Spring 2001 Header Map Initiatives home What up Oak Ridge's sleeve? Microencapsulated Waste! Deployment Assistance Team factors in success A different kind of lead lab for SCFA Spotlight on TRU and Mixed Waste Focus Area credits Waste drum assay technology wins R&D 100 Award Tiny bubbles deliver the goods EM announces new industry partnerships reader service card Tech ID Numbers in Initiatives

Making progress safe

Automobile airbags. Computer keyboards. Cell phones. These are examples of innovative technologies that have been associated with safety or health risks for users. Hazards from technology, like carpal tunnel syndrome, are often identified too late, resulting in costly interventions and product redesigns. DOE’s Office of Environmental Management (EM) is working to ensure that the innovative technologies being used for DOE environmental cleanup do not have hidden hazards for the workers in the field.

Staff from the Office of Science and Technology (OST, EM-50), the Office of Safety, Health and Security (OSHS, EM-5), and non-DOE organizations collaborated in a recent effort to ensure improved occupational health and safety during technology design and development. The result is a new policy titled Occupational Safety and Health in the Environmental Management Science and Technology Program. The 30-page document promotes a new level of commitment to occupational safety and health, beginning at the earliest stages of technology design and maintained throughout the development process.

“The workers are the ones who know what safety and health issues they will deal with performing the job.”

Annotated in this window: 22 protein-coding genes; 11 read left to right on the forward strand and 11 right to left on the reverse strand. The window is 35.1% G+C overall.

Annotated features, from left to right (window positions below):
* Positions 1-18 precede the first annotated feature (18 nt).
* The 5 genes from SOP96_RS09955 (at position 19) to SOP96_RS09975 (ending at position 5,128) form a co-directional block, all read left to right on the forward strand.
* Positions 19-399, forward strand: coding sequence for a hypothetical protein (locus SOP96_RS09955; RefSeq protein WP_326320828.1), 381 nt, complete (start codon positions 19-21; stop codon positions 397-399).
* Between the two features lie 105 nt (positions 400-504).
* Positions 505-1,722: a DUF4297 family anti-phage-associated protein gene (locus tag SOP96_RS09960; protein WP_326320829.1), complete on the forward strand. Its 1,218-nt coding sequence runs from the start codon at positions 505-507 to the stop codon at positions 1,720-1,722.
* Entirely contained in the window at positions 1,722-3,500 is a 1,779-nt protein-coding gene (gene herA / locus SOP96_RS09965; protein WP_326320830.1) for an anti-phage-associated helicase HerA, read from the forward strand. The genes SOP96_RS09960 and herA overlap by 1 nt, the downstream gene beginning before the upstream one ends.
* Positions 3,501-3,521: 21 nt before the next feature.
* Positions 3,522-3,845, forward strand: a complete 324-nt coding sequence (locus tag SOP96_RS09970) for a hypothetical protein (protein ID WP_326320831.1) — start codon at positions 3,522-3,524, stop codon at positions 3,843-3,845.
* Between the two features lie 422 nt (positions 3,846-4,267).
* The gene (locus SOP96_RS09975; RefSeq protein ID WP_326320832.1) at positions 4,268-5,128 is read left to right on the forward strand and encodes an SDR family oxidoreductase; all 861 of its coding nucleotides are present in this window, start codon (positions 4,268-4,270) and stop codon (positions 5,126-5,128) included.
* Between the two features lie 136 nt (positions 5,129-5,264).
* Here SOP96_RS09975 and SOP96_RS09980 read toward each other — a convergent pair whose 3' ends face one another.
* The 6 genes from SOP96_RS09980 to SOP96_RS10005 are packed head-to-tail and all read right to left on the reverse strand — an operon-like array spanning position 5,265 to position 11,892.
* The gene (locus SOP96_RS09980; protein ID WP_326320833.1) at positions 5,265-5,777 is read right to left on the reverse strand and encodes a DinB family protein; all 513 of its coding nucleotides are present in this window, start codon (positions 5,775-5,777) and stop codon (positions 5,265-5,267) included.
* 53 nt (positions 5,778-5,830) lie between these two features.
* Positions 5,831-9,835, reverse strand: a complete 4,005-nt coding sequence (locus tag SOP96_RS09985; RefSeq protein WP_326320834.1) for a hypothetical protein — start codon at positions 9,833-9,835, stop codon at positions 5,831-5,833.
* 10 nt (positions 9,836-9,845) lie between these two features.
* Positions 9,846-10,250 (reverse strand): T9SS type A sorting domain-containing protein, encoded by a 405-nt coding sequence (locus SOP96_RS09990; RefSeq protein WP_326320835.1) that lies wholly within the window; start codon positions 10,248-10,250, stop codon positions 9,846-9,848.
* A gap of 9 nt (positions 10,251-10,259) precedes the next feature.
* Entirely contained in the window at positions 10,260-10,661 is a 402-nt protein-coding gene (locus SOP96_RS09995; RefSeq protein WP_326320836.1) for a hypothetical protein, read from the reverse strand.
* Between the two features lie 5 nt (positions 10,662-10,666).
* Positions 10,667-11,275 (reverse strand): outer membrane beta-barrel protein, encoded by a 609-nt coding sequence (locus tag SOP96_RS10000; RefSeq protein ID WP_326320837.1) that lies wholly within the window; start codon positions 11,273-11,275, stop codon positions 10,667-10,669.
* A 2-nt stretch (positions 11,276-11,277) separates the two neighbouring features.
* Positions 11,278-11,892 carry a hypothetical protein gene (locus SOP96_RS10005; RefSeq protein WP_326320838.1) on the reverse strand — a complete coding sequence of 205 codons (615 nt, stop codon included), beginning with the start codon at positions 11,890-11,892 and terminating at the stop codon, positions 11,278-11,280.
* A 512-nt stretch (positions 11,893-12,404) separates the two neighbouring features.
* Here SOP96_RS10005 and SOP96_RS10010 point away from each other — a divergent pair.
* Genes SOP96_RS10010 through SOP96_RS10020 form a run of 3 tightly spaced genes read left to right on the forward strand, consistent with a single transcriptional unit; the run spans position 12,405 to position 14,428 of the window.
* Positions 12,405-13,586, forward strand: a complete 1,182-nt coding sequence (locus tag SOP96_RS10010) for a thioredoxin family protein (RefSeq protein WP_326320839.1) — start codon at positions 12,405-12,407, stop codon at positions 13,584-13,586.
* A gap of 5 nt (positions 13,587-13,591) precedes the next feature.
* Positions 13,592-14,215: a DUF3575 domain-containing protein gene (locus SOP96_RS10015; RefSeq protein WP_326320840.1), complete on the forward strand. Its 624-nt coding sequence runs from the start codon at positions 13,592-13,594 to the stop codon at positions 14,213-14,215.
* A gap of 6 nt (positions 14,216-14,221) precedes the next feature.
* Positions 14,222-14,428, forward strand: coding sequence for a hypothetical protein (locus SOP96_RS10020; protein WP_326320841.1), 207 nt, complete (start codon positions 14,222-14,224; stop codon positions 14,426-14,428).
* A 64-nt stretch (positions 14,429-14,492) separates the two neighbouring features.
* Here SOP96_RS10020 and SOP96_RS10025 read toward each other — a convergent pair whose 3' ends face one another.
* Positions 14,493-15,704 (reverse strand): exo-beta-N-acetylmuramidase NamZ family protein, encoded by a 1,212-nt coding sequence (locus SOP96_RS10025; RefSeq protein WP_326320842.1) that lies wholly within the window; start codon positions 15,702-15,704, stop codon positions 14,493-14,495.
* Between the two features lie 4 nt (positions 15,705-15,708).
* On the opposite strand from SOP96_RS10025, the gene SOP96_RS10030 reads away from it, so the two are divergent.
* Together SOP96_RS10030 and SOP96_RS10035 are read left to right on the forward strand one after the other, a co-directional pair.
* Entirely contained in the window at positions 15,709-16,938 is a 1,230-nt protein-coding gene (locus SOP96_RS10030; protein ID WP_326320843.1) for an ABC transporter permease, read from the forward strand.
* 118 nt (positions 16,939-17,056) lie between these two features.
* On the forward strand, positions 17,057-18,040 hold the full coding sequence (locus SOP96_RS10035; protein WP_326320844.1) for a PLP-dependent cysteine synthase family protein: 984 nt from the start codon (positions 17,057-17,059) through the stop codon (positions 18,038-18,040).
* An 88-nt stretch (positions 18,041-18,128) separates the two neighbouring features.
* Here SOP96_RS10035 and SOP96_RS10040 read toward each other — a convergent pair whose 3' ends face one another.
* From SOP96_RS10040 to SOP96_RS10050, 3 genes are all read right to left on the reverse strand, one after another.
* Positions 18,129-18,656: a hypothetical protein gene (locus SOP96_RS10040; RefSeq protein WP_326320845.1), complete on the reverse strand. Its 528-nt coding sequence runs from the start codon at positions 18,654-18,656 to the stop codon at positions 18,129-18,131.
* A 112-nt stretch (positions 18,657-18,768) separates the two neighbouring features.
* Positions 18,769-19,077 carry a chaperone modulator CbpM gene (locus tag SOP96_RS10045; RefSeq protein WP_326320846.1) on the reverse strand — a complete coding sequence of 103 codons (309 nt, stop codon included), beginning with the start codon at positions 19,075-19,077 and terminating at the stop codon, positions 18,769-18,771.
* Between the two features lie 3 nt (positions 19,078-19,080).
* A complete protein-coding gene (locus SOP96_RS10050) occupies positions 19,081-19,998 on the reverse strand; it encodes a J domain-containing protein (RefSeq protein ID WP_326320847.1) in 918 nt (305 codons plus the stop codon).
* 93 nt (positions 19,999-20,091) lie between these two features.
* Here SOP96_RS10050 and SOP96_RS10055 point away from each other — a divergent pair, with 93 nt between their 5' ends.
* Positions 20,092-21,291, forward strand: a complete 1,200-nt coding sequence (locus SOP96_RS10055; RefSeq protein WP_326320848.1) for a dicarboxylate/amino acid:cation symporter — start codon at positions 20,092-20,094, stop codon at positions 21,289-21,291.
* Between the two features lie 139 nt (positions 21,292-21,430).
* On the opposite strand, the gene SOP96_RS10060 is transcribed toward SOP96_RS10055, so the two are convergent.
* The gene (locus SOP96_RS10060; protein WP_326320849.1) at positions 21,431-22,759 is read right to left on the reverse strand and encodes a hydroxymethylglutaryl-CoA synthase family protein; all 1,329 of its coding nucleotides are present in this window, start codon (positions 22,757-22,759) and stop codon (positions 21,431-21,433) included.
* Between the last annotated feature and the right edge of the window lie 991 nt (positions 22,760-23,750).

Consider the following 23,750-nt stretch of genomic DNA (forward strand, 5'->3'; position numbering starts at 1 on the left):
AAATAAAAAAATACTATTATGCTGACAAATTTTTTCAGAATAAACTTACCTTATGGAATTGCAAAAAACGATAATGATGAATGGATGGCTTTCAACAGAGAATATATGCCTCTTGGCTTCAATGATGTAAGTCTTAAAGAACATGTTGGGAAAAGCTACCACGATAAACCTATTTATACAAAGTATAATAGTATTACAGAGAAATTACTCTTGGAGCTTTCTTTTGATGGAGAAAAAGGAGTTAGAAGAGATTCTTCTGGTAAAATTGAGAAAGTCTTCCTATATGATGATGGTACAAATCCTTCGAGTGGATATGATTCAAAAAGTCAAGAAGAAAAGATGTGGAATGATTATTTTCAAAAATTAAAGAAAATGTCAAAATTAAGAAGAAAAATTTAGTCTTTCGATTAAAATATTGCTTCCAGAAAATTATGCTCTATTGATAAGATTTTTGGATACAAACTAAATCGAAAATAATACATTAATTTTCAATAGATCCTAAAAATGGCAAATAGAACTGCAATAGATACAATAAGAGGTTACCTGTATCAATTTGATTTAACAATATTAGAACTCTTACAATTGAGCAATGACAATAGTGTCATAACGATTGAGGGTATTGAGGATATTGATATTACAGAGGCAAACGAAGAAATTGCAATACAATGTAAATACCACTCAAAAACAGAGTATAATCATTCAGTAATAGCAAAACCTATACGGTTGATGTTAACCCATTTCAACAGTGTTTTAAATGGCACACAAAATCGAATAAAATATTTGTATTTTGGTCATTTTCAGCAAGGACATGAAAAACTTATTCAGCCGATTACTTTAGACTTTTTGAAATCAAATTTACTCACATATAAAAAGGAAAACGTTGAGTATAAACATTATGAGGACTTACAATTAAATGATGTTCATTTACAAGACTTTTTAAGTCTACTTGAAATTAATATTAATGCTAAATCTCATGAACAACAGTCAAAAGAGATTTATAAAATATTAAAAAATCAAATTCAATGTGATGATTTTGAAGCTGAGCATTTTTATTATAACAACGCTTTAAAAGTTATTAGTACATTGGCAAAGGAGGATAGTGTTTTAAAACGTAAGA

The new policy includes requirements for enhanced development and communication of hazard information among developers, workers, and contractors. This goal will be accomplished, in part, through greater emphasis on active worker involvement to assess hazards during the technology development and deployment stages.

Such worker participation is seen as a major factor in creating safer technologies. With this information, designs can be improved during development, potentially eliminating or mitigating hazards to the workers in the field. Where hazards remain inherent in the technology, they will be clearly identified and worker training specified.

“The workers are the ones who know what safety and health issues they will deal with performing the job,” said Barbara McCabe, program manager for human factors assessment with the International Union of Operating Engineers (IUOE). IUOE representatives were partners in the development of the new policy and are providing independent analysis of OST’s occupational safety and health efforts. They give developers a workers’ perspective on technology issues, a view from outside the laboratory. On paper or as a prototype, a new technology can appear perfect. However, its true value is difficult to assess without significant input from the real world.

A tangible product of increased worker involvement will be the completion of Technology Safety Data Sheets (TSDSs) for every OST technology. “From the worker perspective, we’re looking at this as a big step forward,”McCabe added. “It will provide workers with information to better perform their job safely and efficiently and be able to go home to their families at the end of the day.” TSDSs, which are modeled after better known Material Safety Data Sheets (MSDSs), have already been written for approximately 60 OST technologies. They contain a wealth of information about each technology, including risk ratings for safety hazards, such as gas cylinders or protruding objects. They also include risk ratings for potential health hazards, such as inhalation concerns or noise.

Mac Lankford, director of OST’s Office of Technology Development and Demonstration (OTDD), said that more worker involvement will build a sense of ownership and facilitate eventual deployment. This is important when workers are skeptical of new, unfamiliar tools or processes.

Robert Goldsmith, deputy director of the Office of Safety, Health, and Security (OSHS) said, “You always have to get the workers and the community involved right from the beginning.” The policy aims to further improve communication through more worker training requirements. OSHS and OST were the key partners in developing the new safety and health policy for science and technology.